By Theodoracopulos, Taki
The American Conservative , Vol. 5, No. 1
This being the Christmas issue-yes, in this magazine we are permitted to use the "C" word-I will tell you about a very religious man, a chronicler of change and decay, namely Thomas Fleming, editor of Chronicles, a monthly review of our culture, or lack thereof. Fleming recently spoke to Derek Turner, editor of Right Now, a conservative British publication. Tom is a former university teacher of classics who specialized in Greek tragedy and the technique of lyric poetry; he is also an Aristotelian by philosophy and a Southerner by conviction. In other words, a serious although very humorous man who thinks Paris is the French capital, rather than a talentless publicity-seeking Hollywood celebrity with an IQ lower than her age.
Fleming has often been told that his respectful views on Christianity, paganism, and Darwin are incompatible and that a good Catholic must detest ancient pagans and reject all that science teaches, and to that he answers with two words: "Prove it." He dislikes fanaticism and ideology. It is the one quality he has taken from the Anglo-American tradition, that of tolerance for other creeds, a very Christian thing in my opinion. "I quite understand why serious ancient pagans were reluctant to give up a tradition that included a richness of ritual and a high intellectual theology." He thinks Christianity took a wrong turn in the 18th century, when it attempted to reinvent the Church as a universal ideology. He calls Samuel Johnson the greatest conservative writer because "He was painfully aware of human suffering and inhumanity but firmly committed to social order which, however imperfect, improves the possibility of leading a good life."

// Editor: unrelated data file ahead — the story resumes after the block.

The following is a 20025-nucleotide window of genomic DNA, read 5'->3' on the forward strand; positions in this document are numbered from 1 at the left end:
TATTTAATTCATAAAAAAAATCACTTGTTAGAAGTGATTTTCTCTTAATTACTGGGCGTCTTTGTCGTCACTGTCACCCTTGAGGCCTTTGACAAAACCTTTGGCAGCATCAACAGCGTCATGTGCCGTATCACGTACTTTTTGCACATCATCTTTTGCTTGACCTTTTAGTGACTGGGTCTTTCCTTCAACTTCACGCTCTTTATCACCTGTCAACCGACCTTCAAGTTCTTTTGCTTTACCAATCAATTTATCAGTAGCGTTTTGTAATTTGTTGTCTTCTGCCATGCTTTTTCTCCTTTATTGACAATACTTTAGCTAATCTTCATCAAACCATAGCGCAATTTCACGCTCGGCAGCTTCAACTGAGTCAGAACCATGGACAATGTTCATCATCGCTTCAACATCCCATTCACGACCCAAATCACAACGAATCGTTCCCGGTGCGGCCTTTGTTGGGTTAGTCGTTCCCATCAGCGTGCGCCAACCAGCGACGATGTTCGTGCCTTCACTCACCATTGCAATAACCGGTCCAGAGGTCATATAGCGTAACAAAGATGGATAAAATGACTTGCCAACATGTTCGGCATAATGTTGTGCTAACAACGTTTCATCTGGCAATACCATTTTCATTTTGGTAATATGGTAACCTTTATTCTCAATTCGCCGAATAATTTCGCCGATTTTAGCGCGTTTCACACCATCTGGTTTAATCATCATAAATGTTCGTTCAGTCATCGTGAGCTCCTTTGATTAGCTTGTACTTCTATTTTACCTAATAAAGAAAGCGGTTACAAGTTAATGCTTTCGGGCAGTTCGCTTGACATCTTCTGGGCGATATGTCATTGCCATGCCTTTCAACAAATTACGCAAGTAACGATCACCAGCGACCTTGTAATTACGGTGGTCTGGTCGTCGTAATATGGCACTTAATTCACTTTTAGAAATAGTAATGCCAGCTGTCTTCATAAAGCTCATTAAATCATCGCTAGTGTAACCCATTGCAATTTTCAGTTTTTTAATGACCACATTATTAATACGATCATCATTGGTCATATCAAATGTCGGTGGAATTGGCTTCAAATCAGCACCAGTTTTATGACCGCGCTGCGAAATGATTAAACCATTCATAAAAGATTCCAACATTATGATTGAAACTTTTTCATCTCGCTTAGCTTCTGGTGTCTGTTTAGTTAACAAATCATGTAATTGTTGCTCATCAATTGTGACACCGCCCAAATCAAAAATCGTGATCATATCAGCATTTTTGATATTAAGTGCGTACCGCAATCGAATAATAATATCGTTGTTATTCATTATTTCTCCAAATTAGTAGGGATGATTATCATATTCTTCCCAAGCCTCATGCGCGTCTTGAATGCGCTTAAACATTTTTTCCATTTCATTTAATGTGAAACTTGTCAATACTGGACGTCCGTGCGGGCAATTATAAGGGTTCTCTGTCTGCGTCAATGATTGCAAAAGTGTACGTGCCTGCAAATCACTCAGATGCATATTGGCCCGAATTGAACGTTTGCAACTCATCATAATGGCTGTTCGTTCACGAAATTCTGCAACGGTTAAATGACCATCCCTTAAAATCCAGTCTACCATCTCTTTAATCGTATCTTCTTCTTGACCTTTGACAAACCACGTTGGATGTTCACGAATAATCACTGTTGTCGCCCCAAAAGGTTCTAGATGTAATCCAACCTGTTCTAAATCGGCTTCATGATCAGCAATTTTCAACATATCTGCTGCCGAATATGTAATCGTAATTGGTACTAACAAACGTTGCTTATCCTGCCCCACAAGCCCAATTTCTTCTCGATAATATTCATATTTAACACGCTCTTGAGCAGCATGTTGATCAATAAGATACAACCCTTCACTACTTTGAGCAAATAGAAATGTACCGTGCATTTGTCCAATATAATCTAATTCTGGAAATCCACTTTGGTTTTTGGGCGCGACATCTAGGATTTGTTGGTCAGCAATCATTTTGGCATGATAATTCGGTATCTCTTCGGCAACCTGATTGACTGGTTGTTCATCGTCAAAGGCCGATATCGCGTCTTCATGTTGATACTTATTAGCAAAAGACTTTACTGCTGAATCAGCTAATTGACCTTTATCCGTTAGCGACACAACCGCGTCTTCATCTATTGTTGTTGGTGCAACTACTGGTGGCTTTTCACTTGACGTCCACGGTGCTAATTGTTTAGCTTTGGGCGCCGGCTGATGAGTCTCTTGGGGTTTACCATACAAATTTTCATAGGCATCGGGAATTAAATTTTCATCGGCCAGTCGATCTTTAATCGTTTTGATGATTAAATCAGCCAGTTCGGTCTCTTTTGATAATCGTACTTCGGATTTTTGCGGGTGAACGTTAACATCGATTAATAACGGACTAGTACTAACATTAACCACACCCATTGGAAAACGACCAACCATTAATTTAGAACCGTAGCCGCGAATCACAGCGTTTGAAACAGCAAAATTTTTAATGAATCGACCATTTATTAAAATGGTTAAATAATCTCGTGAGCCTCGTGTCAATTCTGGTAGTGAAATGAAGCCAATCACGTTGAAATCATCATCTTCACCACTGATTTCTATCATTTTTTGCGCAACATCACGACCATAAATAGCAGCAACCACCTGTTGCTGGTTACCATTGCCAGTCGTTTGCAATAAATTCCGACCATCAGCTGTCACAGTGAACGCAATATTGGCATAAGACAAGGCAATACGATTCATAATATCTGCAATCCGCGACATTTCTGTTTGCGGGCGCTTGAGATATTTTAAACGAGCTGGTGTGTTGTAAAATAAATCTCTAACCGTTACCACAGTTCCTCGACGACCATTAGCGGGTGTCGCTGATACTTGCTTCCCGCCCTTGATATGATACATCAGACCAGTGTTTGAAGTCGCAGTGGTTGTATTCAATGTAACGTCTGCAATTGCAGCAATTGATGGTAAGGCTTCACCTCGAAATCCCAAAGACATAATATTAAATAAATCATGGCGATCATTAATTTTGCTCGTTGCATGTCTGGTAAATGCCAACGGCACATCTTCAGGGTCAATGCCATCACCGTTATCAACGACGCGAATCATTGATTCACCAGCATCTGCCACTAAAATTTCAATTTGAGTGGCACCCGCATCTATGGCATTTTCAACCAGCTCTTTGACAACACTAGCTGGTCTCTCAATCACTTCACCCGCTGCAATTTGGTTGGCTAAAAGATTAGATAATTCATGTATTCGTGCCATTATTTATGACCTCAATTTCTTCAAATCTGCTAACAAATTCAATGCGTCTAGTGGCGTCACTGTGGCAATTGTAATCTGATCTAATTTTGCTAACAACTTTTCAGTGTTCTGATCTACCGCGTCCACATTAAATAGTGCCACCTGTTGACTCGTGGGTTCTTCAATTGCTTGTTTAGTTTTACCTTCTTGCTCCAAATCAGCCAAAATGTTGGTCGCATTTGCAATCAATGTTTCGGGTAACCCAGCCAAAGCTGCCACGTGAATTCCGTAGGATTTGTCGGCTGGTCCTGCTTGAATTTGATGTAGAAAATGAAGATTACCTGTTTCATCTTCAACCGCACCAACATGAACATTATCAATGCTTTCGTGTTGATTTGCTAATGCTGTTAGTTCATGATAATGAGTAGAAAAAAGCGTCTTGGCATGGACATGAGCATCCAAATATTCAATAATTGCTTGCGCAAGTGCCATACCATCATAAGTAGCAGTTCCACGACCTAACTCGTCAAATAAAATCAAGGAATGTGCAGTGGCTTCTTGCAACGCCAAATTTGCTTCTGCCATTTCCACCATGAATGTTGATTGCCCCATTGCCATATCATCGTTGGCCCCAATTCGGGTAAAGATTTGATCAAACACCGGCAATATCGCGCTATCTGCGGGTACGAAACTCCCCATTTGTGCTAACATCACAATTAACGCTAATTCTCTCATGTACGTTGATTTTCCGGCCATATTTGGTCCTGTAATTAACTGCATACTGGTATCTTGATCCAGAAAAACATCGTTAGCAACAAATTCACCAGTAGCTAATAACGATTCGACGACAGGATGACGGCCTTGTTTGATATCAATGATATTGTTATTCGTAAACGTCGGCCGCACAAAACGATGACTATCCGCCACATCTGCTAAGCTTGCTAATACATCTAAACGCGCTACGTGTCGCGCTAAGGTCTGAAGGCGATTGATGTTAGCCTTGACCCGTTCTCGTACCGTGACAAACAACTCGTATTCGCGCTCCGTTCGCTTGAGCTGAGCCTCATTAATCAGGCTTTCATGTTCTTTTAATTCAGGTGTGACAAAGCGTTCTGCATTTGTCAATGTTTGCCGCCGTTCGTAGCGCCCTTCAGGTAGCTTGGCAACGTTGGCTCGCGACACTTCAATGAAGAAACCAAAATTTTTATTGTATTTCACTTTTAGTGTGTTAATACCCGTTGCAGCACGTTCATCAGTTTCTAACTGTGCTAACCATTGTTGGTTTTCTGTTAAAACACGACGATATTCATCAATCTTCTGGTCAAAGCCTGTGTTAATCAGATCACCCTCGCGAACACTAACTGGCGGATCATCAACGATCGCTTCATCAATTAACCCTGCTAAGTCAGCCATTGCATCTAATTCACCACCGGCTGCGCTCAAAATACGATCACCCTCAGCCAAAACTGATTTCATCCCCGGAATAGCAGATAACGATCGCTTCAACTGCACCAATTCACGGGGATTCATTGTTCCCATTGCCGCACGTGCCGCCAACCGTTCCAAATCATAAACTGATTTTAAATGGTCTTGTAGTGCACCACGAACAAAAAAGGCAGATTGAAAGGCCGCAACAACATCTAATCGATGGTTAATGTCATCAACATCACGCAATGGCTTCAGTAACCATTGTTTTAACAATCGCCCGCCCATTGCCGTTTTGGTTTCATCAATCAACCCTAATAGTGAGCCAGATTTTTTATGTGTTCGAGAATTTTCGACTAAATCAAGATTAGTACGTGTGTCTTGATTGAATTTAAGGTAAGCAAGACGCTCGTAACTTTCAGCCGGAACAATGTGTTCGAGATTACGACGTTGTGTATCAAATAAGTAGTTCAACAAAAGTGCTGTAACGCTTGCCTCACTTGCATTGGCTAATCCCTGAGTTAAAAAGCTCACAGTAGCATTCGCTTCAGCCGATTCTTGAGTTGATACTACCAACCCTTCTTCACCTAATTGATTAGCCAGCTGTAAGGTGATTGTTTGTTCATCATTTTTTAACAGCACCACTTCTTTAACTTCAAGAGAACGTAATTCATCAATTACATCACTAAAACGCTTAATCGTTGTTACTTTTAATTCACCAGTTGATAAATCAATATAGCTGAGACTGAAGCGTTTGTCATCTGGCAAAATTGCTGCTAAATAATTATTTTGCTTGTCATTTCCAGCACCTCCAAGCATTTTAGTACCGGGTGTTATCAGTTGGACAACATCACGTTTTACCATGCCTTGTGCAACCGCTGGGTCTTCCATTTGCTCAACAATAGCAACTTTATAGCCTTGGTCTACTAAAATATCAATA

He also points out the contradictions of our culture-for example, the Constitution of the United States, which so many Americans believe to be the answer to every problem in the world, including a place called Iraq. "When they founded Liberia with former American slaves they adopted the US constitution, but I have to say that the history of Liberia has been rather different from that of the United States." Social, moral, and cultural questions take precedence over political questions, according to Fleming. He no longer believes in political parties or movements in the United States because they are unreliable, and their leaders will say and do anything in order to be elected. "I make friends with individuals rather than groups."
Conservatism, according to him, used to have an emphasis on tradition, the nation, our common history, small government, free enterprise, and so on. …